WHOSOEVER HOLDS THIS HAMMER: Chaos War and Blackest Night, a look at crossovers

Whosoever Holds This Hammer appears every Tuesday (more or less) exclusively on Comic Book Daily.

I did not enjoy Blackest Night. It was slow, repetitive, and about 4 issues too long. I was full of optimism when I cracked the spine on issue 1 but terribly disappointed when I closed the cover on issue 8. A friend told me that I didn’t read it right and that crossovers today are not meant to be digested as a single mini-series but as multitude of crossover books.

You see, I don’t read every stupid part of every stupid crossover; I just read the main story. However, this isn’t good enough anymore as major plot points are often included in side story issues. Thus, when Chaos War hit the stands I thought I would read every part and see if it is actually necessary to read every part to understand what is going on and think that the story is good.

Chaos War is composed of 19 parts: 5 were the main series and the remainder were character specific one-shots or two-part serials. The main series follows Hercules as he battles the Chaos King, while the other books fill-in what is happening to the other characters as they aid Herc in his quest. Chaos War is a big event book done right, and other creative teams should take note. The main series could be read by themselves and the reader would understand and enjoy what is going on; however, by reading the extra books you gain a better idea of the universe shattering battle unfolding in the Marvel U.

Now, that isn’t to say that all the extra books are good, but none were awful. The X-Men, Thor, and Ares issues were pretty lackluster; the Alpha Flight and God Squad issues were okay, and the Avengers and Hulk storylines were excellent. Of course it would have been better if ALL issues were great, but in my old age I have come to understand that I will most likely never see a 19 issue series in comic books where everything was great. Ever again. I can’t even remember ever before; I remember reading comic books as a kid, uphill both ways in the snow.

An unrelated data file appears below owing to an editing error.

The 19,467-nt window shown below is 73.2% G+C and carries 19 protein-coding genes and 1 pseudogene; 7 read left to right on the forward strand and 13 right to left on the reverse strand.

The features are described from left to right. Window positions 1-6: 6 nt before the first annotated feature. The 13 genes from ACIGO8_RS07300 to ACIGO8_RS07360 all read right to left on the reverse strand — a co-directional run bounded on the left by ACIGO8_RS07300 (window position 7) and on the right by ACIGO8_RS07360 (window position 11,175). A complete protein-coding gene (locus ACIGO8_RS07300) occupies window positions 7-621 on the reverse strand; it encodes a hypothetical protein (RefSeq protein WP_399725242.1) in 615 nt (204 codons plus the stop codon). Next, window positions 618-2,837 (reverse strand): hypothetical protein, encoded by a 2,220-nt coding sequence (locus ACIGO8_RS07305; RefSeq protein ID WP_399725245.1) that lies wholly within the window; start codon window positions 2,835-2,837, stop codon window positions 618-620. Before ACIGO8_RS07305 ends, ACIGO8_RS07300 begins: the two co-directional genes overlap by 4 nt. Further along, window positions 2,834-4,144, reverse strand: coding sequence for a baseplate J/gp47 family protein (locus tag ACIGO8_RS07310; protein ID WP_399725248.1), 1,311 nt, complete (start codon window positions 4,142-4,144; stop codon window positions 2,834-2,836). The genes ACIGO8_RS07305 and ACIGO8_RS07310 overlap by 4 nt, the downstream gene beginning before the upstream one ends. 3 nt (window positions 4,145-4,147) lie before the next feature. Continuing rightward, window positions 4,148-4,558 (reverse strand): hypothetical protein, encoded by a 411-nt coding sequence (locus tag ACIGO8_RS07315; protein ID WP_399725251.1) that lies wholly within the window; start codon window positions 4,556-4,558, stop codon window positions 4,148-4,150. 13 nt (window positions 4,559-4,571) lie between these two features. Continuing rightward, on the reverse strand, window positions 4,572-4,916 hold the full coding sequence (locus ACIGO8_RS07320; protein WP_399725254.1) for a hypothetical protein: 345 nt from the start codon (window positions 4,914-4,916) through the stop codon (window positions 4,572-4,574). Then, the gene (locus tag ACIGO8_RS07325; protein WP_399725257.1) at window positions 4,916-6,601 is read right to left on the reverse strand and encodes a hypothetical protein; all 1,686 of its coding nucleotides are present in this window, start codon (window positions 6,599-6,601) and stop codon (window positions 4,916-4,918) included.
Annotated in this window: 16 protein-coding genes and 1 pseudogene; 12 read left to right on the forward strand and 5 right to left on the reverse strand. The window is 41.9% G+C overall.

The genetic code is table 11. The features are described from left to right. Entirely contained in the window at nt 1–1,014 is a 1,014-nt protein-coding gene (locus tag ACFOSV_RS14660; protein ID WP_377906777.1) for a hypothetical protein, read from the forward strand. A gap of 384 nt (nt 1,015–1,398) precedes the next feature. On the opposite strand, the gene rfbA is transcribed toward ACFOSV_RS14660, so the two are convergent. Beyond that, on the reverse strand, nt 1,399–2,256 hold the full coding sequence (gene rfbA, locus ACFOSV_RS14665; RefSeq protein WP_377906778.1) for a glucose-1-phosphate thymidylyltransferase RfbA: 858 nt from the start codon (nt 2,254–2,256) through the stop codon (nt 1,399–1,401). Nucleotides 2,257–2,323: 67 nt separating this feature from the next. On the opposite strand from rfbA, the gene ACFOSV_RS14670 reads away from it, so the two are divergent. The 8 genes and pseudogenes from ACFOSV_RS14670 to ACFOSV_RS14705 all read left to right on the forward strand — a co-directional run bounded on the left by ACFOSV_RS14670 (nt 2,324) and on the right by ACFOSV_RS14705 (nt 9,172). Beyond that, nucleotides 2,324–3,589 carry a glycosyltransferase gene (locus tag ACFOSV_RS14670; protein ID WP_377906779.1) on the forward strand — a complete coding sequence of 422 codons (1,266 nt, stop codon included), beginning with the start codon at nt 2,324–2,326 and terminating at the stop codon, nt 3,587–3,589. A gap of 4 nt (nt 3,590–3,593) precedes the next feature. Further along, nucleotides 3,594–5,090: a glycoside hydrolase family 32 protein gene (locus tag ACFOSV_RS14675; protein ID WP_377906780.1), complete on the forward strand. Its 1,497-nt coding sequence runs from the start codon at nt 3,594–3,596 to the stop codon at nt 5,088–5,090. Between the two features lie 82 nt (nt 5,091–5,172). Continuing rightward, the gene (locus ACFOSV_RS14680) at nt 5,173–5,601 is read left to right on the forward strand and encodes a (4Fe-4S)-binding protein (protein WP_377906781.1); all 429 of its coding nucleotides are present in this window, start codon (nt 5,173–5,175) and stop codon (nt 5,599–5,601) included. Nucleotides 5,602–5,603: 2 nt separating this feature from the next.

No story should have key plot points told in side issues. Crossover books should enhance the main product not be the load-bearing pillar that supports it. As Big Events are here to stay, publishing companies would do well to follow the Chaos War model, or utilize IDW’s set up for Infestation.

Yes. It is that awesome.

Infestation sees the Transformers, Ghostbusters, G.I. Joe, and Star Trek Universes infested by zombies. It  comprises two book-end titles and 4 mini-series of 2 issues each. Each issues forms part of the larger narrative, but if you only wanted to see Optimus Prime fight zombies you could just purchase the Transformers issues. This set-up for a big event is refreshing and I am enjoying how the story unfolds.

So lately I have been impressed with big event books, but over the last few years events have been hit or miss. Civil War was okay, Secret Invasion boring, Dark Reign had potential but a totally garbage endgame with Siege. Final Crisis was like having random comic book images beamed into my head, Blackest Night meh, and Brightest Day makes me ask “who cares”. All of this brings us to the big Marvel and DC events, Flashpoint and Fear Itself.

Marvel and DC have obviously realized that their big event books are the only thing that sells, and they have also realized that fans are tired of the never-ending stream of big event books. They have come up with an answer to this: explain as little as possible about the big event. No one can actually tell me what Flashpoint and Fear Itself are about. Sure, I know basically what it is about (I do have the internet after all), but mostly we don’t know who the main villain is, what the main story is, or what the heroes will be required to do. This lack of clarity is designed to entice the reader into buying the event. If we don’t know what it is about we can’t make judgements on how crappy it will be.

One of these things is not like the other.

I would agree that big event storylines are now meant to have the reader purchase as many issues as possible. In some instances this wouldn’t be too bad (like Chaos War) but in other instances all the crossover issues are too numerous, expensive, and effing horrible. Dirty pool on the part of publishing companies to boost sagging sales figures with a plethora of issues.  I would also agree that these big event stories are sometimes completely incomprehensible if you only read the main series (I’m looking at you Final Crisis), but it really shouldn’t be that way.

Anthony Falcone
Anthony Falcone

Anthony Falcone is a freelance writer living in Toronto and he is the Ayatollah of Rocknrolla. You should definitely follow him on Twitter.

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